Two of nine Matawa First Nations publicly support Northern Road Link
The Government of Ontario will develop road access in northern Ontario to service First Nations communities and potentially develop the Ring of Fire project, Ontario Premier Doug Ford and Minister Greg Rickford announced on Monday at the Prospectors and Developers Association of Canada's annual convention in Toronto.
Rickford, who is Minister of Energy, Northern Development and Mines, and Minister of Indigenous Affairs, said the road would not only provide access to the Ring of Fire chromite mining and smelting project, but would provide better access to health care and social services to the Matawa First Nations communities in this area of the James Bay lowlands, as well as jobs.
“Today, we are unlocking a multimillion-dollar opportunity,” Ford said. “Together, we can bring jobs and prosperity to communities across the Far North. Promises made, promises kept.”
The access road and the Ring of Fire project have the support of two First Nations communities in the region. Marten Falls First Nation and Webequie First Nation were represented by their chiefs at the announcement that followed a traditional smudging ceremony; a signing ceremony was held afterwards by both chiefs, the premier and the minister.
“Our First Nations are trusted partners,” Ford said, noting that the government also intends to put in place broadband infrastructure to further support and connect the region. In October, the government announced an investment of $30 million in the Matawa broadband project, which will provide modern and scalable telecommunication services to five Matawa First Nations: Nibinamik, Neskantaga, Eabametoong, Marten Falls and Webequie.
The Northern Road Link would run along the North-South Corridor of the proposed Ring of Fire mining site, connecting to the proposed Marten Falls Community Access Road at the south end, and to the proposed Webequie Supply Road at the north.
The Ring of Fire site, located approximately 500 kilometres northeast of Thunder Bay and covering about 5,000 square kilometres, is estimated to have multigenerational potential for chromite production, as well as for nickel, copper and platinum. The chromium extracted from chromite is used in chrome plating and alloying for production of corrosion-resistant superalloys, nichrome and stainless steel.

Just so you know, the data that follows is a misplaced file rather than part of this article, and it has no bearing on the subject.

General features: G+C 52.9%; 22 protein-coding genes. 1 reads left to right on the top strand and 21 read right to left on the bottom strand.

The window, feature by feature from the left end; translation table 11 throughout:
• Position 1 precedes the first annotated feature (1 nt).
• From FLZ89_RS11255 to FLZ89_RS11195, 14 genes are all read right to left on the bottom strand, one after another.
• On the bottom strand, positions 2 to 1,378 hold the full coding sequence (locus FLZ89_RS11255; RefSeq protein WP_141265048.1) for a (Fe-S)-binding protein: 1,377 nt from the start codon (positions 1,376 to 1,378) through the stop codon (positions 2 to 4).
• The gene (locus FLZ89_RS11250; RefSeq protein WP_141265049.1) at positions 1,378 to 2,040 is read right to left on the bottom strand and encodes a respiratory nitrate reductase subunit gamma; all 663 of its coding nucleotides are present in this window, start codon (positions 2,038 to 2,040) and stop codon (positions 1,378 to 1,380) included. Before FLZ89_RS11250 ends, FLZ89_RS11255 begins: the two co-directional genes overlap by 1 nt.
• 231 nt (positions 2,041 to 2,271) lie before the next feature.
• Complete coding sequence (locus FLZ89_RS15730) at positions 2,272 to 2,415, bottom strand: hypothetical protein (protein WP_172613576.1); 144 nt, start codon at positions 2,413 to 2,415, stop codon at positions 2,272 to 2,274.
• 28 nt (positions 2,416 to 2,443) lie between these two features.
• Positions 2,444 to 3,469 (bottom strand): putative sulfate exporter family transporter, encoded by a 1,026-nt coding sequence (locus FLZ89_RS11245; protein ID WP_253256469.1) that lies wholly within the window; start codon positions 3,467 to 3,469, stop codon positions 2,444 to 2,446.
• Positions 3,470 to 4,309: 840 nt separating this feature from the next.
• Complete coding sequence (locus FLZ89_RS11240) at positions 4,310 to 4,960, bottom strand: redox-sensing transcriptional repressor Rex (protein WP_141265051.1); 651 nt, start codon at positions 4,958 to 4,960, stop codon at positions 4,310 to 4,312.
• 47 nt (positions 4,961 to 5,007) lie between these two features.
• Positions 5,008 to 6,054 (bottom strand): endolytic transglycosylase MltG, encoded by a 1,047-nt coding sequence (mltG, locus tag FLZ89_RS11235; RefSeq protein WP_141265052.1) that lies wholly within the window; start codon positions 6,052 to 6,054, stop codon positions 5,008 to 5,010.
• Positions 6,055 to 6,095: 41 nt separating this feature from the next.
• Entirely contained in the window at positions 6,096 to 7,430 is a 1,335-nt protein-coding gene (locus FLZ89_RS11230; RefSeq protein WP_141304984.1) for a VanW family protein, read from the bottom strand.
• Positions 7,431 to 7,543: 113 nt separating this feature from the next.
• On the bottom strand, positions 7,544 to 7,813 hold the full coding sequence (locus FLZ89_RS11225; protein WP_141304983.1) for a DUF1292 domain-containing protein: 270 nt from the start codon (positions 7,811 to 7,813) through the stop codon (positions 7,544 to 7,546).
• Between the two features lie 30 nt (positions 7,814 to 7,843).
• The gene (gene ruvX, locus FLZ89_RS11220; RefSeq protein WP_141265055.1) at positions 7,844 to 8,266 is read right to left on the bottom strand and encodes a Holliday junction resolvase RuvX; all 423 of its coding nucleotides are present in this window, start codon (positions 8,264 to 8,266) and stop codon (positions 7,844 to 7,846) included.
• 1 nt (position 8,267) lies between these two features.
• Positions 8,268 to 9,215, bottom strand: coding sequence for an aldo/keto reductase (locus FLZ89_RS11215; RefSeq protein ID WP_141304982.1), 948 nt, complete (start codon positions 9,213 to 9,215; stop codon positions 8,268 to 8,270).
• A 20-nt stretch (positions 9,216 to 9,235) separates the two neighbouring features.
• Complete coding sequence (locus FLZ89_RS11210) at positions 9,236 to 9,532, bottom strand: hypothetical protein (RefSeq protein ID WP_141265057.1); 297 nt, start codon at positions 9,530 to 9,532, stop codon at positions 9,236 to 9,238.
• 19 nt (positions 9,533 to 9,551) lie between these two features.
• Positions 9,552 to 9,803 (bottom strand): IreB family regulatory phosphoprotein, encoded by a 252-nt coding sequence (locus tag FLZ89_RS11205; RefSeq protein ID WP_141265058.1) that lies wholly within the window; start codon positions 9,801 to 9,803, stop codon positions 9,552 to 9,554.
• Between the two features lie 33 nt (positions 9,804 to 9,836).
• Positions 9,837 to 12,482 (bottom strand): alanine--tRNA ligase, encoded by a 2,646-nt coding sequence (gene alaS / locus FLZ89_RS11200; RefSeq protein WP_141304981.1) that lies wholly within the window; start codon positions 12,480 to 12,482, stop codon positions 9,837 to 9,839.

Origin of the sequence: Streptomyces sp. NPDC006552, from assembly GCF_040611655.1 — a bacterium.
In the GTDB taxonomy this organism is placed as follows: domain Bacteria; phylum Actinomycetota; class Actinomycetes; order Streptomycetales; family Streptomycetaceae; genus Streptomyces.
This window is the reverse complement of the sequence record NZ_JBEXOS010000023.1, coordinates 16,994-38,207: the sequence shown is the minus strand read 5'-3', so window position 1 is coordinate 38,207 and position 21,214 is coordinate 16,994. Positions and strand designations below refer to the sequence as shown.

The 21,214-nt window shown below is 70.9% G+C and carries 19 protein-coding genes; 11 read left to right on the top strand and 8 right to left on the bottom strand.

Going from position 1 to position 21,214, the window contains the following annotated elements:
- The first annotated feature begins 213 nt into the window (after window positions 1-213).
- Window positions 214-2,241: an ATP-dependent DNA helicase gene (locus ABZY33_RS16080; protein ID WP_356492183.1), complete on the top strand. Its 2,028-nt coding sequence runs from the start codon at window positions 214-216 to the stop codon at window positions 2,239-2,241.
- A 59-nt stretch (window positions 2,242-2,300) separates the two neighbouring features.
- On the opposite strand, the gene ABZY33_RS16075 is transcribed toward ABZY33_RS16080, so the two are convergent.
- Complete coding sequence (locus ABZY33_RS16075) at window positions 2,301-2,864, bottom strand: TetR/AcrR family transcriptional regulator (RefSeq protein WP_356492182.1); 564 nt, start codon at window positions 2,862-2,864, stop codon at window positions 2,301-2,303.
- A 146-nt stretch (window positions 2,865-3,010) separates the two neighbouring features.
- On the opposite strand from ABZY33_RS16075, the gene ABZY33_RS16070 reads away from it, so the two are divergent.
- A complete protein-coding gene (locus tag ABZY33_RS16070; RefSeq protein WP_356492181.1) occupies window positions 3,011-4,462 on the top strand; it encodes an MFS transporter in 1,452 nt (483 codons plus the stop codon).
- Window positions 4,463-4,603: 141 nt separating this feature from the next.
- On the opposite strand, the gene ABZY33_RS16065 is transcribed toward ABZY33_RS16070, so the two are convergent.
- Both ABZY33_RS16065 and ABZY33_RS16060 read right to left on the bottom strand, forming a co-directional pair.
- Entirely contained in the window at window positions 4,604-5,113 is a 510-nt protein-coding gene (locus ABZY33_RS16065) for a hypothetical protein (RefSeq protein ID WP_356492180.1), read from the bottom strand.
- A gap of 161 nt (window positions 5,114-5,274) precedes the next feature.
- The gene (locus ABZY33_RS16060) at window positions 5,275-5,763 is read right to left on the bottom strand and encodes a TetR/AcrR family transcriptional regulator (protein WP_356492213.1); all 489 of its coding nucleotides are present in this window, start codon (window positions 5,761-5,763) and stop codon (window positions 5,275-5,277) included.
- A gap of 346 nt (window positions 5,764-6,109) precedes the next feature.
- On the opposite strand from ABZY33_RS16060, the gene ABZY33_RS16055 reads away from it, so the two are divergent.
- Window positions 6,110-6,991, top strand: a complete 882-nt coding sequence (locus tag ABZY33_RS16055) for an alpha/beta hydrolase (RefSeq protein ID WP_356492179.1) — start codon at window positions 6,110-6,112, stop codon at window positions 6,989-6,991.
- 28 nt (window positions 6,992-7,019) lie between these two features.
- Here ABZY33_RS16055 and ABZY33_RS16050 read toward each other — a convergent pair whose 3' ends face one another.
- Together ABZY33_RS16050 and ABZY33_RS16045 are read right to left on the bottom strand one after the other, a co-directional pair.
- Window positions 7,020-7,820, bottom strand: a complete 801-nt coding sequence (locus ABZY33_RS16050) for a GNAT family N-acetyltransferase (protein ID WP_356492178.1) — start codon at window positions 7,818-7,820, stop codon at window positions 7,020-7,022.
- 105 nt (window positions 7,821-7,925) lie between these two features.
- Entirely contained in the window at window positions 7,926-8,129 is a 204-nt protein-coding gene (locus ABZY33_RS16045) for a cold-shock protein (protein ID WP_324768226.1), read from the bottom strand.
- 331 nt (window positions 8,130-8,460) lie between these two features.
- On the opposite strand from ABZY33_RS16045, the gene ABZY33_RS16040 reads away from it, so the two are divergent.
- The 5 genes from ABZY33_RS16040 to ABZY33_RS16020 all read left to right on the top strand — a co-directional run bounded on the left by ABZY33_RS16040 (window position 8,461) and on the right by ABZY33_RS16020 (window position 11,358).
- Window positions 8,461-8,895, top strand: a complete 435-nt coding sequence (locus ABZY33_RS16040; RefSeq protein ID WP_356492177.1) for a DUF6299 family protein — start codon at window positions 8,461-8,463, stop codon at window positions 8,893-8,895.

The government is evidently committed to building the access road and providing the broadband infrastructure regardless of whether the Ring of Fire project comes to fruition. A number of environmental assessments are still underway, said Rickford. And six remaining Matawa First Nations in Treaty 9, plus one First Nation in Robinson-Superior that is not a signatory to this treaty, have not yet given their support.
Currently, five Matawa First Nations are accessible by air and winter road, while the other four are accessible by all-season roads. The combined population of Matawa is over 10,000, according to the Matawa tribal council’s website.
Spending on Ring of Fire exploration to date has totalled more than $278 million, the Ontario government says, and there are currently approximately 13,296 active mining claim units held by 18 companies and individuals, covering approximately 2,127 square kilometres in the Ring of Fire.
The two First Nations that support the access road and the Ring of Fire project hope it will bring economic prosperity to this region rich in minerals but impoverished economically.
At Monday’s press conference, Chief Bruce Achneepineskum of Marten Falls First Nation said it was important that First Nations be “true partners” in the development of their land, and to think ahead for their children and develop the infrastructure they will need.
“There’s a world of opportunity” through partnerships for his own First Nation and for those of his neighbours, Chief Achneepineskum said, also stressing the need to address legal issues pertaining to treaty rights; no legal counsel was afforded when the area’s First Nations signed Treaty 9, he noted.
Under then-premier Kathleen Wynne, Ontario had negotiated a regional framework agreement with all nine Matawa First Nations in 2014, spending more than $20 million in the process, reportedly. By late 2018 the funding had run out, and in August 2019 the current government dissolved the regional framework agreement in favour of reaching individual accords with each of the nine Matawa First Nations.
“Today is an important milestone,” said Chief Cornelius Wabasse of the Webequie First Nation after making his opening remarks in Ojibway. First Nations communities will have a better quality of life, business and lifestyle opportunities with the agreement, which has been “has been a long time in the making” and puts First Nations first, he said.
However, the chief executive officer of the Matawa tribal council cautioned that the memorandum of agreement signed on Monday was but a preliminary step in building the Northern Road Link. Environmental assessments for the road will still need to be conducted, David Paul Achneepineskum told Canadian Lawyer, noting that the federal government recently announced environmental assessments for the James Bay lowland area, beyond the Matawa First Nations territory.
The construction of the road – and other resource development proposed for the area, which will also concern neighbouring communities such as the Attawapiskat and Fort Albany First Nations – will involve consultation with those First Nations as well, he said. “Their interests will be respected as well,” Achneepineskum said in an interview, expressing his understanding of how the government intends to proceed.
“It’s not a completed agreement to build a road,” he added, but “more of a process to undertake a study and environmental assessments.”